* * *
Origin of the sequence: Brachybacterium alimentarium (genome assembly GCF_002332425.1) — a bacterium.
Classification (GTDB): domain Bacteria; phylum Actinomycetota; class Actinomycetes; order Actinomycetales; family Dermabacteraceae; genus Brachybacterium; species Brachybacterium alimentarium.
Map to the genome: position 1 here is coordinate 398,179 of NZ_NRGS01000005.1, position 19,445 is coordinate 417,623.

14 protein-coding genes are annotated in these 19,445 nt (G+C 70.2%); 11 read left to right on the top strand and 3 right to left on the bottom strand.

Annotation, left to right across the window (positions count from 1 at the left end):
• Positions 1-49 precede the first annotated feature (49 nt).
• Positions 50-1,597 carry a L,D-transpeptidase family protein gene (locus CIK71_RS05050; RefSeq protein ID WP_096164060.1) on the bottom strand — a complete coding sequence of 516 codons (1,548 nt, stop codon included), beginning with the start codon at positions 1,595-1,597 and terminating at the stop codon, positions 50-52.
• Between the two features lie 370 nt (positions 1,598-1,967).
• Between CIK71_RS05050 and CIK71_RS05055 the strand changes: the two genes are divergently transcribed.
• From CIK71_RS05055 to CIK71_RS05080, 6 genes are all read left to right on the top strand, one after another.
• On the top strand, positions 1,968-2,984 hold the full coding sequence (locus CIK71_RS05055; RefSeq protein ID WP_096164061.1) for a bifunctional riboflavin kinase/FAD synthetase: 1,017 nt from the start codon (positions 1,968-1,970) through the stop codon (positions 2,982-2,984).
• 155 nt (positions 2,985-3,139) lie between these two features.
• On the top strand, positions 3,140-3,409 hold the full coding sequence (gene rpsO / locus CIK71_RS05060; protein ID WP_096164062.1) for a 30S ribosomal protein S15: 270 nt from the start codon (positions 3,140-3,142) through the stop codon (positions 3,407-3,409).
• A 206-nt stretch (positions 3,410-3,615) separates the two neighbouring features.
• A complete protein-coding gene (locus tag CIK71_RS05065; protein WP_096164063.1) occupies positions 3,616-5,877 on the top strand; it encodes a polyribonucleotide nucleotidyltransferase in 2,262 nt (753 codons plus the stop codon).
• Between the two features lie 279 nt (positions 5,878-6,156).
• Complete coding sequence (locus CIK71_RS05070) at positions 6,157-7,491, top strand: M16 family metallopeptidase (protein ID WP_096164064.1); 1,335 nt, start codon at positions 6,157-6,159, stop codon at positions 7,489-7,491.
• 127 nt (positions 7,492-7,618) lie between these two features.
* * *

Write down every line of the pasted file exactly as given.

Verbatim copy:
Origin of the sequence: Brachybacterium alimentarium (genome assembly GCF_002332425.1) — a bacterium.
Classification (GTDB): domain Bacteria; phylum Actinomycetota; class Actinomycetes; order Actinomycetales; family Dermabacteraceae; genus Brachybacterium; species Brachybacterium alimentarium.
Map to the genome: position 1 here is coordinate 398,179 of NZ_NRGS01000005.1, position 19,445 is coordinate 417,623.

14 protein-coding genes are annotated in these 19,445 nt (G+C 70.2%); 11 read left to right on the top strand and 3 right to left on the bottom strand.

Annotation, left to right across the window (positions count from 1 at the left end):
• Positions 1-49 precede the first annotated feature (49 nt).
• Positions 50-1,597 carry a L,D-transpeptidase family protein gene (locus CIK71_RS05050; RefSeq protein ID WP_096164060.1) on the bottom strand — a complete coding sequence of 516 codons (1,548 nt, stop codon included), beginning with the start codon at positions 1,595-1,597 and terminating at the stop codon, positions 50-52.
• Between the two features lie 370 nt (positions 1,598-1,967).
• Between CIK71_RS05050 and CIK71_RS05055 the strand changes: the two genes are divergently transcribed.
• From CIK71_RS05055 to CIK71_RS05080, 6 genes are all read left to right on the top strand, one after another.
• On the top strand, positions 1,968-2,984 hold the full coding sequence (locus CIK71_RS05055; RefSeq protein ID WP_096164061.1) for a bifunctional riboflavin kinase/FAD synthetase: 1,017 nt from the start codon (positions 1,968-1,970) through the stop codon (positions 2,982-2,984).
• 155 nt (positions 2,985-3,139) lie between these two features.
• On the top strand, positions 3,140-3,409 hold the full coding sequence (gene rpsO / locus CIK71_RS05060; protein ID WP_096164062.1) for a 30S ribosomal protein S15: 270 nt from the start codon (positions 3,140-3,142) through the stop codon (positions 3,407-3,409).
• A 206-nt stretch (positions 3,410-3,615) separates the two neighbouring features.
• A complete protein-coding gene (locus tag CIK71_RS05065; protein WP_096164063.1) occupies positions 3,616-5,877 on the top strand; it encodes a polyribonucleotide nucleotidyltransferase in 2,262 nt (753 codons plus the stop codon).
• Between the two features lie 279 nt (positions 5,878-6,156).
• Complete coding sequence (locus CIK71_RS05070) at positions 6,157-7,491, top strand: M16 family metallopeptidase (protein ID WP_096164064.1); 1,335 nt, start codon at positions 6,157-6,159, stop codon at positions 7,489-7,491.
• 127 nt (positions 7,492-7,618) lie between these two features.